Honors Theses

Date of Award

2014

Document Type

Undergraduate Thesis

Department

Croft Institute for International Studies

First Advisor

Kate Centellas

Relational Format

Dissertation/Thesis

Abstract

Shortly following the Cuban Revolution in 1959, communist leaders Ernesto Che Guevara and Fidel Castro made it a top priority to address the poor health of the country's citizens. By developing a large pool of physicians, Cuba instituted groundbreaking approaches to biomedicine that emphasize prevention and the physiciancommunity relationship. The high physicians per capita ratio also permitted Cuba to develop its now famous system of international biomedical diplomacy. Cuba's successes domestically and abroad occur within the context of the regional geopolitical environment, in which Cuba is subjugated to extraordinary economic pressures from the U.S. embargo. The superior health of the Cuban national body despite substantial barriers serves as physical evidence to validate the communist principles established in the Revolution. This opposition to Western hegemony has allowed Cuba to become a leader and form partners in the region, such as Venezuela. The Cuban-Ecuadorian relationship is much newer, and is mainly focused on a project in which Cuban physicians are contracted by the Ecuadorian government. While this is the current focus, actions by Ecuadorian President Rafael Correa indicate that Ecuador will use this project to shift his country's ideology to one that is more similar to that of Cuba. Though still developing, the Cuban-Ecuadorian relationship provides Ecuador with the opportunity to improve its health care system while increasing its regional influence by becoming a coleader with Cuba in the region.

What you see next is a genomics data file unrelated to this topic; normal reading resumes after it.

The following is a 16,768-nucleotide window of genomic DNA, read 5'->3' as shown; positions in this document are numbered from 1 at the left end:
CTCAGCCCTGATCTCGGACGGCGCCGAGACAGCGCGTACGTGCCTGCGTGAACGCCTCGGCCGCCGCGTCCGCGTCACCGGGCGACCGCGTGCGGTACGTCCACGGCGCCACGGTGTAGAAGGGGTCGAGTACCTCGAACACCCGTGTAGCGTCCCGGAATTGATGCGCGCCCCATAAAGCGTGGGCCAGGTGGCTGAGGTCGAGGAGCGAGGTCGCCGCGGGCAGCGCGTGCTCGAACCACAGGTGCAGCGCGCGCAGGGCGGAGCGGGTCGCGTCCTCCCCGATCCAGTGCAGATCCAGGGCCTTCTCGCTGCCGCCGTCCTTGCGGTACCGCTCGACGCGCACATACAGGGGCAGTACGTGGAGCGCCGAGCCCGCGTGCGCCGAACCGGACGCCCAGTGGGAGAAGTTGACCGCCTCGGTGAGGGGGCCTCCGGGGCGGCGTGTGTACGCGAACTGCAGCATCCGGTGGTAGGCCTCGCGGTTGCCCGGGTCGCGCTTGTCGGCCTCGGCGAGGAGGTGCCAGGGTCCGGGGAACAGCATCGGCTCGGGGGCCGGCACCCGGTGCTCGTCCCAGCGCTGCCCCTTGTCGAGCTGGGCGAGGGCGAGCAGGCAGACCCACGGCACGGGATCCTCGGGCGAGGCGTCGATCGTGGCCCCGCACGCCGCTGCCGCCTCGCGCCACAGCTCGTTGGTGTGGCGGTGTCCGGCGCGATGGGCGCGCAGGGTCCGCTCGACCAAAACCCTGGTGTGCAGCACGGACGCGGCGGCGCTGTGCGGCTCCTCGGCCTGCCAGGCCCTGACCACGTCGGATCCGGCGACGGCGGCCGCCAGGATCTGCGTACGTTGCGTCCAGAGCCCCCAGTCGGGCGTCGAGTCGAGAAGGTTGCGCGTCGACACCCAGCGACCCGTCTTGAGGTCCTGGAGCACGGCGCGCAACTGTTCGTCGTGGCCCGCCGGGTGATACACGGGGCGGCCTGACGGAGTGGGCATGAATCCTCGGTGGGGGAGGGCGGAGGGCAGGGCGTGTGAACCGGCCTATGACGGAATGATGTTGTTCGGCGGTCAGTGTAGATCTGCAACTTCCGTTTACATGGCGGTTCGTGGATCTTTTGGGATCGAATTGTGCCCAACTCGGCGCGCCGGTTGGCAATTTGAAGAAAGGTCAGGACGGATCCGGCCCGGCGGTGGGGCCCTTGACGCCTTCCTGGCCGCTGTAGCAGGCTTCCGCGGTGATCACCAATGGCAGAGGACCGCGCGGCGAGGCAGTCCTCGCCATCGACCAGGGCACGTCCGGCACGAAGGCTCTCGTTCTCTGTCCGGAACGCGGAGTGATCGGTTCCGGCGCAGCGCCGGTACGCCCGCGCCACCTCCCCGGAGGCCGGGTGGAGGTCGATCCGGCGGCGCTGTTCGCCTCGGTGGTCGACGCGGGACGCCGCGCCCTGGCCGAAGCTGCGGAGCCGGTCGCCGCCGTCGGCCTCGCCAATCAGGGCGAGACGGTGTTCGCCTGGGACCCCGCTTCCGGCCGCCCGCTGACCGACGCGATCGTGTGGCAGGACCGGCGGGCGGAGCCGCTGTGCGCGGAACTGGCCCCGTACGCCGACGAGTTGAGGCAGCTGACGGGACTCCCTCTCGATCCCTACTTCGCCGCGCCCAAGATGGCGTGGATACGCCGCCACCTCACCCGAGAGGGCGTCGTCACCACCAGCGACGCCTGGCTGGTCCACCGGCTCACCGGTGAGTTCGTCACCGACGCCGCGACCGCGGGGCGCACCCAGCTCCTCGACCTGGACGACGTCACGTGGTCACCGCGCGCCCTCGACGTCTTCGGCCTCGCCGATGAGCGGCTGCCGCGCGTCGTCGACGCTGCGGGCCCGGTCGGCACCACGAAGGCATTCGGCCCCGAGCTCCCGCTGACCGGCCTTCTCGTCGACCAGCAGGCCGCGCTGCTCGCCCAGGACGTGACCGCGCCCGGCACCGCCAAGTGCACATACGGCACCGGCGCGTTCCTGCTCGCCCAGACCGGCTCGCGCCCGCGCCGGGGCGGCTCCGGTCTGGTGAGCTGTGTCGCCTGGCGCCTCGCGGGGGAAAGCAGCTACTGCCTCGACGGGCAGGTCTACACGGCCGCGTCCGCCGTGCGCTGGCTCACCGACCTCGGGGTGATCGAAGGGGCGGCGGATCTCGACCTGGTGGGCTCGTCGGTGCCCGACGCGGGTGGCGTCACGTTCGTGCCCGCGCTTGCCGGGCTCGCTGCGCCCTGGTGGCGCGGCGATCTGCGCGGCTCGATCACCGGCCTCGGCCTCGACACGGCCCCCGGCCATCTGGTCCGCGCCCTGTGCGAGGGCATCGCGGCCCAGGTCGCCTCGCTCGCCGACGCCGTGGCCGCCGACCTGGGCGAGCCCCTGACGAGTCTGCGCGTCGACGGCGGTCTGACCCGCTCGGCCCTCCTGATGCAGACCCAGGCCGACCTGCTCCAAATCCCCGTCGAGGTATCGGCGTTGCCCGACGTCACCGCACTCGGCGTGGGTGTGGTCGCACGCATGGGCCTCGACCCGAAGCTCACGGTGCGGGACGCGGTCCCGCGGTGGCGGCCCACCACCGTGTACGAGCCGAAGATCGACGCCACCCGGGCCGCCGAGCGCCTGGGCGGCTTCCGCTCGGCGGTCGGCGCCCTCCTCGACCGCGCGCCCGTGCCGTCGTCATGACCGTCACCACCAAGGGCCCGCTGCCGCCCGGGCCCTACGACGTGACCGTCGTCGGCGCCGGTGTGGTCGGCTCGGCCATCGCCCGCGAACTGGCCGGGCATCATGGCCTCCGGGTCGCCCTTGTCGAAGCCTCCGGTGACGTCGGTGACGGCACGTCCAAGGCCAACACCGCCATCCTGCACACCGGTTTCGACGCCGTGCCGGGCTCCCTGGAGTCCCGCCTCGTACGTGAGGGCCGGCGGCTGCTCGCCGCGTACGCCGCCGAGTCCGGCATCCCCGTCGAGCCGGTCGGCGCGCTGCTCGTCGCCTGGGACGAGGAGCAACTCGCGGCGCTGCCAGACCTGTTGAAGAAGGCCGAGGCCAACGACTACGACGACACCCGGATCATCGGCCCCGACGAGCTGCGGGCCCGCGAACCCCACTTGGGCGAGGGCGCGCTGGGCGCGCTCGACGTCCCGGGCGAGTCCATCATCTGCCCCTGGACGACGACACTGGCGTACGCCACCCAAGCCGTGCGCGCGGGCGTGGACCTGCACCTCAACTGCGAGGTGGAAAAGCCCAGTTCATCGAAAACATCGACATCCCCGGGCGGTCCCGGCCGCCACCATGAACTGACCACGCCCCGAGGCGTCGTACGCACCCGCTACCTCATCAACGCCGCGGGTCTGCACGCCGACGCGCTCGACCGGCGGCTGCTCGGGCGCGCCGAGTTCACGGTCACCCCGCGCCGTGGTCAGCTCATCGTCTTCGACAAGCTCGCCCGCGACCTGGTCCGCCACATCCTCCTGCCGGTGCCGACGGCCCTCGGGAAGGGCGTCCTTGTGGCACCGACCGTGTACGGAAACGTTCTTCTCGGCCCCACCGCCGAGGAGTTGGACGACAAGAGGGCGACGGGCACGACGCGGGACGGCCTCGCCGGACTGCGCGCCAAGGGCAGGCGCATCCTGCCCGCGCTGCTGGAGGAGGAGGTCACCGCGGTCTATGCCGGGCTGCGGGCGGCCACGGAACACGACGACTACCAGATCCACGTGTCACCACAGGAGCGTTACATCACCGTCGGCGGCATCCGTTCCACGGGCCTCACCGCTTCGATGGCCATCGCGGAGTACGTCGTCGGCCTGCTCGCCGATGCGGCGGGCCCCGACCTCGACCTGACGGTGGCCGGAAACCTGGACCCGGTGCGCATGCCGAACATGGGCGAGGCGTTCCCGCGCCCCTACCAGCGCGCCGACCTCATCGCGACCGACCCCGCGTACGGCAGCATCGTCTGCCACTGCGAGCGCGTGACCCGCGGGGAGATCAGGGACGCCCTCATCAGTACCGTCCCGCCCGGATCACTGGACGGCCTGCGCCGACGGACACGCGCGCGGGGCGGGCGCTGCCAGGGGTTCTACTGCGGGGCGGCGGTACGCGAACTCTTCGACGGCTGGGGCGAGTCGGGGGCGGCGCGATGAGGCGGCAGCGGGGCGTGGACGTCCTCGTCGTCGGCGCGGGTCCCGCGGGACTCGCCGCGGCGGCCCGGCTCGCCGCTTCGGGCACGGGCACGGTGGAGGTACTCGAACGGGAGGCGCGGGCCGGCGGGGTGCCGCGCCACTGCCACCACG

Comments

A thesis presented in partial fulfillment of the requirements for completion of the Bachelor of Arts degree in International Studies from the Croft Institute for International Studies and the Sally McDonnell Barksdale Honors College.

Included in

Anthropology Commons

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